An Introduction

Bandhavgarh National Park, boasting the densest Bengal tiger (pantera tigris) population of all the Indian tiger reserves, is located quite in the heart of India in the state of Madhya Pradesh. The reserve is surrounded by the hills of the Vindhya range at an altitude ranging from 440 meters to 811 meters. The valleys comprise mainly of sal forest The park covers an area of 448 square kilometers (or 693 sq. kilometers including the Panpatha Sanctuary and 1161 sq. kilometers with the surrounding Reserve Forest functioning as a buffer zone) comprising of five ranges. Approximately half of the 105 sq. kilometer Tala range is open to the general public throughout the year barring the monsoon season (July till the end of October).

The Tala range is devoid of any human habitation (except for some forest staff and a priest) making it a natural habitat for the tiger and other wildlife.

While the Royal Bengal Tiger tops the food chain, a variety a other animal species are to be found in Bandhavgarh. The leopard and jungle cat are the other felines to habitate Bandhavgarh. Canine predators include the rare Indian wolf, the dhole (or Indian wild dog) and the more ubiquitous jackal. Other mammals to be spotted include the Bengal fox, the striped hyena, Indian civets, sloth bears and pangolins.


Two species of primates are abundant in Bandhavgarh: The rhesus macaque, here more elusive than their urban counterparts, and the common Hanuman langurs. Three species of deer make Bandhavgarh their home. Chitals (or spotted deer) are normal prey for the tiger. Sambar and muntjac also inhabit the park. Antelopes include the nilgai (or blue bull) and the smaller chowsingha (with four horns) and chinkara. Wild boar are very prominent and small mammals such as the mongoose.


A variety of reptiles and amphibians are also to be found. Flap-shell turtles, Indian monitor lizards, skinks, geckos and the Indian rock python are some to name a few. Avian life is rich in Bandhavgarh. As many as 270 bird species have been recorded within the park, including the red junglefowl, vulture, peacock and the flycatcher.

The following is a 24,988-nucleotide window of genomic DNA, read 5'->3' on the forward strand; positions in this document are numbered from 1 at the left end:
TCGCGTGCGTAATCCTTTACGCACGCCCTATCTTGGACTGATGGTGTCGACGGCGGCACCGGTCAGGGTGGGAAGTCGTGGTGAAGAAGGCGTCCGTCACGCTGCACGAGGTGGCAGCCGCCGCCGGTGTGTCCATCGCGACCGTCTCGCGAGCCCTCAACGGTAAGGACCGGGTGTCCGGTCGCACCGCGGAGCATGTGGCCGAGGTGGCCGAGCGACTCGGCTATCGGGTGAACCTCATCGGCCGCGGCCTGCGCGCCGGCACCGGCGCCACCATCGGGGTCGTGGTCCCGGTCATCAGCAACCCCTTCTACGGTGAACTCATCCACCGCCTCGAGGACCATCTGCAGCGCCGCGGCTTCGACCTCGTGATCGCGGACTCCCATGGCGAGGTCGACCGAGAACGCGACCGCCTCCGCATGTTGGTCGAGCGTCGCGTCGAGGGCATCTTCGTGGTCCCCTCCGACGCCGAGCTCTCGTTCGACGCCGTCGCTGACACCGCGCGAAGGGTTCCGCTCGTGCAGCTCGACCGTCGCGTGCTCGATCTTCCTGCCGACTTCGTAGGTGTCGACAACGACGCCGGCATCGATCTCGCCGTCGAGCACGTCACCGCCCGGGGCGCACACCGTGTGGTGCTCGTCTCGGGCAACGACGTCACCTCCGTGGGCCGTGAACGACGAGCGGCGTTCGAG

One of the tigers I had the luck and privilege of witnessing at near range in the Tala range in November 2003. Tigers are an endangered species due to their diminishing natural habitat and rampant poaching.

How To Reach Bandhavgarh

Reaching Bandhavgarh is possible via Umaria railhead on the Bilaspur - Katni rail line. Direct train service from both Bilaspur and Delhi is available. Bilaspur is well-connected with Kolkata-Howrah and Mumbai. Autorickshaws, hired jeeps and local bus service are available to travel the last section of 32 kilometers to the village of Tala. Entry into the park is also through the village of Tala. Tala is also reachable from Rewa and Shadol by bus. Both private and government run accomodation is available at Tala.

Jabalpur airport, located approx. 120 km southwest of Bandhavgarh NP as the crow flies, is undergoing expansion.


Further Information

More on Bandhavgarh:

  MPSTDC - Bandhavgarh Info >>
  Wildlywise.com Bandhavgarh Section >>
  TravelJini.com Bandhavgarh Info >>
  Iain Green's Bandhavgarh Section >>
  Project Tiger - Bandhavgarh >>



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Updated 29/11/2020